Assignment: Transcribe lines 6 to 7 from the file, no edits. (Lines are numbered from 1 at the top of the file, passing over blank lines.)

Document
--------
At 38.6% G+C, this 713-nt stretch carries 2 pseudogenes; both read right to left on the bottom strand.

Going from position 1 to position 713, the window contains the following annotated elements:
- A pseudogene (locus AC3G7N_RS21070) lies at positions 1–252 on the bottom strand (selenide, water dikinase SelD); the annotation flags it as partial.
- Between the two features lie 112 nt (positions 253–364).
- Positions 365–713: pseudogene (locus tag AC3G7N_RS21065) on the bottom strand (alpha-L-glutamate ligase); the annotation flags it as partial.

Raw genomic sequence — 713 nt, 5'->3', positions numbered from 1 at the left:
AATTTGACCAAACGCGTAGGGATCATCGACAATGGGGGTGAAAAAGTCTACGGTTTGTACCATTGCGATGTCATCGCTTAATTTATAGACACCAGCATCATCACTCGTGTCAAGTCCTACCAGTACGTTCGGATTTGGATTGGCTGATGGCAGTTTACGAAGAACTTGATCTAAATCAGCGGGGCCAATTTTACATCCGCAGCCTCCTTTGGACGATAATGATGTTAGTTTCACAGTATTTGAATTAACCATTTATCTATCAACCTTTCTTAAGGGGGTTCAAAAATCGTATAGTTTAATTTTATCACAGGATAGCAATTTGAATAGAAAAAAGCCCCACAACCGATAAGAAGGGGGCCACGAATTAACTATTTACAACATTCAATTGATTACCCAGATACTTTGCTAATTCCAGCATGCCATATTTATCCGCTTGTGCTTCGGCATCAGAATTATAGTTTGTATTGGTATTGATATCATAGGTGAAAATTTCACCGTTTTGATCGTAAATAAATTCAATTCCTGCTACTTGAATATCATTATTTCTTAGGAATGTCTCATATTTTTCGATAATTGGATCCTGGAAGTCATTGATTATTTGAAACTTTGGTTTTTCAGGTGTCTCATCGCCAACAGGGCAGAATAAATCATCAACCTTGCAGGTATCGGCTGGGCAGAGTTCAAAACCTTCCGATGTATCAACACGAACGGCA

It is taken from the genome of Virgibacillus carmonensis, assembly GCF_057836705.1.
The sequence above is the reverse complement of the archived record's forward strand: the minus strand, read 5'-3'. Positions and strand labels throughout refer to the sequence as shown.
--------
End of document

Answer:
Raw genomic sequence — 713 nt, 5'->3', positions numbered from 1 at the left:
AATTTGACCAAACGCGTAGGGATCATCGACAATGGGGGTGAAAAAGTCTACGGTTTGTACCATTGCGATGTCATCGCTTAATTTATAGACACCAGCATCATCACTCGTGTCAAGTCCTACCAGTACGTTCGGATTTGGATTGGCTGATGGCAGTTTACGAAGAACTTGATCTAAATCAGCGGGGCCAATTTTACATCCGCAGCCTCCTTTGGACGATAATGATGTTAGTTTCACAGTATTTGAATTAACCATTTATCTATCAACCTTTCTTAAGGGGGTTCAAAAATCGTATAGTTTAATTTTATCACAGGATAGCAATTTGAATAGAAAAAAGCCCCACAACCGATAAGAAGGGGGCCACGAATTAACTATTTACAACATTCAATTGATTACCCAGATACTTTGCTAATTCCAGCATGCCATATTTATCCGCTTGTGCTTCGGCATCAGAATTATAGTTTGTATTGGTATTGATATCATAGGTGAAAATTTCACCGTTTTGATCGTAAATAAATTCAATTCCTGCTACTTGAATATCATTATTTCTTAGGAATGTCTCATATTTTTCGATAATTGGATCCTGGAAGTCATTGATTATTTGAAACTTTGGTTTTTCAGGTGTCTCATCGCCAACAGGGCAGAATAAATCATCAACCTTGCAGGTATCGGCTGGGCAGAGTTCAAAACCTTCCGATGTATCAACACGAACGGCA